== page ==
Clif Notes: the swim was the first Ironman moment. Standing there on the beach, I couldn’t believe I was living the Ironman videos I’d been obsessively watching for six months. The actual swim was surprisingly uneventful.
Ironman Race Day: The Swim
I woke up at 3AM with a horrible case of heartburn. I lay in bed, trying to rest until I really needed to get up. This had happened one other night while at the hotel (I never, ever have heartburn) and had gotten better when I ate a banana, so I simply started my pre-race meal (pb&j, banana, coffee) a bit early. It was very easy getting my stuff finalized, as most of the work had been done the night before. James took me and the crabster down to the park, returning to the hotel so he and the kids could sync up with the crabby family. The forces of the universe were in alignment, as Coach Amy and Malinda plus Robin walked up right as we finished getting body marked.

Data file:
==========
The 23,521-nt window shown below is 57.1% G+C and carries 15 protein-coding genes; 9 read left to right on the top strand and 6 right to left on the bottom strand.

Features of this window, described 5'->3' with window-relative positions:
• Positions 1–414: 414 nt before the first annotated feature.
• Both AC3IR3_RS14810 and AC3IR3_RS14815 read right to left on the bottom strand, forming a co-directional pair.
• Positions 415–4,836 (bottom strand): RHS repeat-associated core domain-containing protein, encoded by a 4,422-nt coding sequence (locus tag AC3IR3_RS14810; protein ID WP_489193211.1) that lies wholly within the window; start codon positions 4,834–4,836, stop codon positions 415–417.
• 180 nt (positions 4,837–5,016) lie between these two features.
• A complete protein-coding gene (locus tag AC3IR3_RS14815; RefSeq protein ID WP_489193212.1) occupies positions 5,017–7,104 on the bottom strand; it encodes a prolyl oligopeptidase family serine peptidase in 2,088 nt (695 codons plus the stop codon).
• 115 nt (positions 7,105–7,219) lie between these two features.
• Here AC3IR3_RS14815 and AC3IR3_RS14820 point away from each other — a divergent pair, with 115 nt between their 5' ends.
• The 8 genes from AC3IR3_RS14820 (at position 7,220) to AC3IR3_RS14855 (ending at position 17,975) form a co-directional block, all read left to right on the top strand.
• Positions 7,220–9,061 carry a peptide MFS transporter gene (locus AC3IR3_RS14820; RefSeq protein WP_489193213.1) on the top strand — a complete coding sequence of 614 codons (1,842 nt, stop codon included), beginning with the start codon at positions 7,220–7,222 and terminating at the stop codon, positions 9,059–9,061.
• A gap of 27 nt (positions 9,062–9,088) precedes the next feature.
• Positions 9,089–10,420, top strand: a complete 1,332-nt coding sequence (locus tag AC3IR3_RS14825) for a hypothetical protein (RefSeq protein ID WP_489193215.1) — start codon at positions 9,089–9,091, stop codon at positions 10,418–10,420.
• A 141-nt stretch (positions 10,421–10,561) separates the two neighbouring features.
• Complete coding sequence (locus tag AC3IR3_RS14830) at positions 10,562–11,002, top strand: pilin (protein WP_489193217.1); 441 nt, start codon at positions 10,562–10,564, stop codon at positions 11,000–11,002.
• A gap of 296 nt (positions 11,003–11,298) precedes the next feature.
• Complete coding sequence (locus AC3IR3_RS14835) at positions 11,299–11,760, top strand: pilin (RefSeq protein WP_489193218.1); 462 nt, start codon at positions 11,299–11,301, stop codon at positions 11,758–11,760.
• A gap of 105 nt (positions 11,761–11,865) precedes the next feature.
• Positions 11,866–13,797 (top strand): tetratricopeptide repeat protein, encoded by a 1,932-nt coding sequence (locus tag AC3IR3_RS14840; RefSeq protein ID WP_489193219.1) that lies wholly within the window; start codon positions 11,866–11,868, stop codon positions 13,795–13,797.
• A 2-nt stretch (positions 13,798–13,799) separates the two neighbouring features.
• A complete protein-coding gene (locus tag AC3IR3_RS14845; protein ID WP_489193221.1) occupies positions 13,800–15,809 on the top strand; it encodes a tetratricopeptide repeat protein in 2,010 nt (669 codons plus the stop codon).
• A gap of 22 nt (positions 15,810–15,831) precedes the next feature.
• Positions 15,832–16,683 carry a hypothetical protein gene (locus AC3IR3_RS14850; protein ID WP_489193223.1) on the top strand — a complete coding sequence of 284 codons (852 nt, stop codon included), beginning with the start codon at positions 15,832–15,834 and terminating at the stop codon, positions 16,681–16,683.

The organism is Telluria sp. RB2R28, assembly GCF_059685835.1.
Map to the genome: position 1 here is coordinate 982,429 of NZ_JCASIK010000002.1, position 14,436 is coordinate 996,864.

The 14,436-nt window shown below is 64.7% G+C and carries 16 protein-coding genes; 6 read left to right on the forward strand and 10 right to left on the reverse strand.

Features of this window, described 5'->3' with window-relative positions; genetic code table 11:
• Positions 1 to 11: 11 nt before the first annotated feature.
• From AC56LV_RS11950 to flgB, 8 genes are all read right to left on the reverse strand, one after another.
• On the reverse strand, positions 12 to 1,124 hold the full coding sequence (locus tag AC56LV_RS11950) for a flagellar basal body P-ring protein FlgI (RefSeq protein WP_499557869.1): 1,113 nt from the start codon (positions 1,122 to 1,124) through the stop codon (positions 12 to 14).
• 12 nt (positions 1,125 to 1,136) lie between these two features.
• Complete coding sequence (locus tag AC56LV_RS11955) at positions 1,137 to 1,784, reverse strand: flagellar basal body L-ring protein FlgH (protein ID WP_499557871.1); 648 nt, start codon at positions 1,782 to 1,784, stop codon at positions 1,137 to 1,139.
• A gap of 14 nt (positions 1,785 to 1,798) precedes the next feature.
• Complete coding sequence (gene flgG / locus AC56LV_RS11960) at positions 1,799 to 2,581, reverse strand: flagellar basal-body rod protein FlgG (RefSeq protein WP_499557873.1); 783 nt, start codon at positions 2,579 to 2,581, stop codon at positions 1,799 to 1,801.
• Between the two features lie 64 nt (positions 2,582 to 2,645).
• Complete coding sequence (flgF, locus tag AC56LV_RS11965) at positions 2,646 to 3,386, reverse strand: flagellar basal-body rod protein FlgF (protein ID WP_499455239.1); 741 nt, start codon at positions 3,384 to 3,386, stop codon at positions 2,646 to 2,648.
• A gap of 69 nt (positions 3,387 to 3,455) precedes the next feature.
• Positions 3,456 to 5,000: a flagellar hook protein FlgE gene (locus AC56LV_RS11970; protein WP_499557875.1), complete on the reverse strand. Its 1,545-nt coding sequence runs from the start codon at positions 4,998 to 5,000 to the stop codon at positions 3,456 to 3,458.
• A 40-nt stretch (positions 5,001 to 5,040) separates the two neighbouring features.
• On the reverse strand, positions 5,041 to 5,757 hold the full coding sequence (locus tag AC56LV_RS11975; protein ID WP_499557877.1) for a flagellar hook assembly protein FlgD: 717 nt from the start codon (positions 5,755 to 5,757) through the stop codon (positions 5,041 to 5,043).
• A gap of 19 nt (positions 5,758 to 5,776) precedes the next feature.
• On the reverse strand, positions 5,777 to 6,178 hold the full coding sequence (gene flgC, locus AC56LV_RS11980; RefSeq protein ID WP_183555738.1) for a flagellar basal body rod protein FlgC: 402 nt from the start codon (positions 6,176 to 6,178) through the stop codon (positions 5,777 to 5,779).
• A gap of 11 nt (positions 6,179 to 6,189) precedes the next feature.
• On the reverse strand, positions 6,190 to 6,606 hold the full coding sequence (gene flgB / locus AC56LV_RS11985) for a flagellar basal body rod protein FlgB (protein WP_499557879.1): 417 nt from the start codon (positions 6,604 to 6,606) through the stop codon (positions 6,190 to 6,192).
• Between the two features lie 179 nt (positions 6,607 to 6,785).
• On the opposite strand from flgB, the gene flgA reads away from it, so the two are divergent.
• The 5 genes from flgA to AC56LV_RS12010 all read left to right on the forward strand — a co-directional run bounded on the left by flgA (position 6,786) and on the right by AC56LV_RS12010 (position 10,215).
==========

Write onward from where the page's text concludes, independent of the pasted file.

We dropped off our special needs bag—I got a little thrill because I saw Kip, a local guy who (along with his sister Kai) had been featured in the newspaper and they were doing another Ironman together. Of course, I got the names mixed up and called him Kai but he was gracious (I saw him on the run, too). I’m a big fan of the symbolic gesture; I brought my Ironman cookie with me to CdA so we could eat it race morning. I gave everybody a little piece so we’d have a bit of Ironman in us from the start. Then, we moved over to the beach to get ready for the swim. The music was awesome and Cathy and I quickly found the spot we’d like (we opted to go buoy line the whole way). We were joined by friends. I had some brief tears as I looked around and thought, “This thing is happening!” but they were happy tears. I was ready to go when the cannon went off.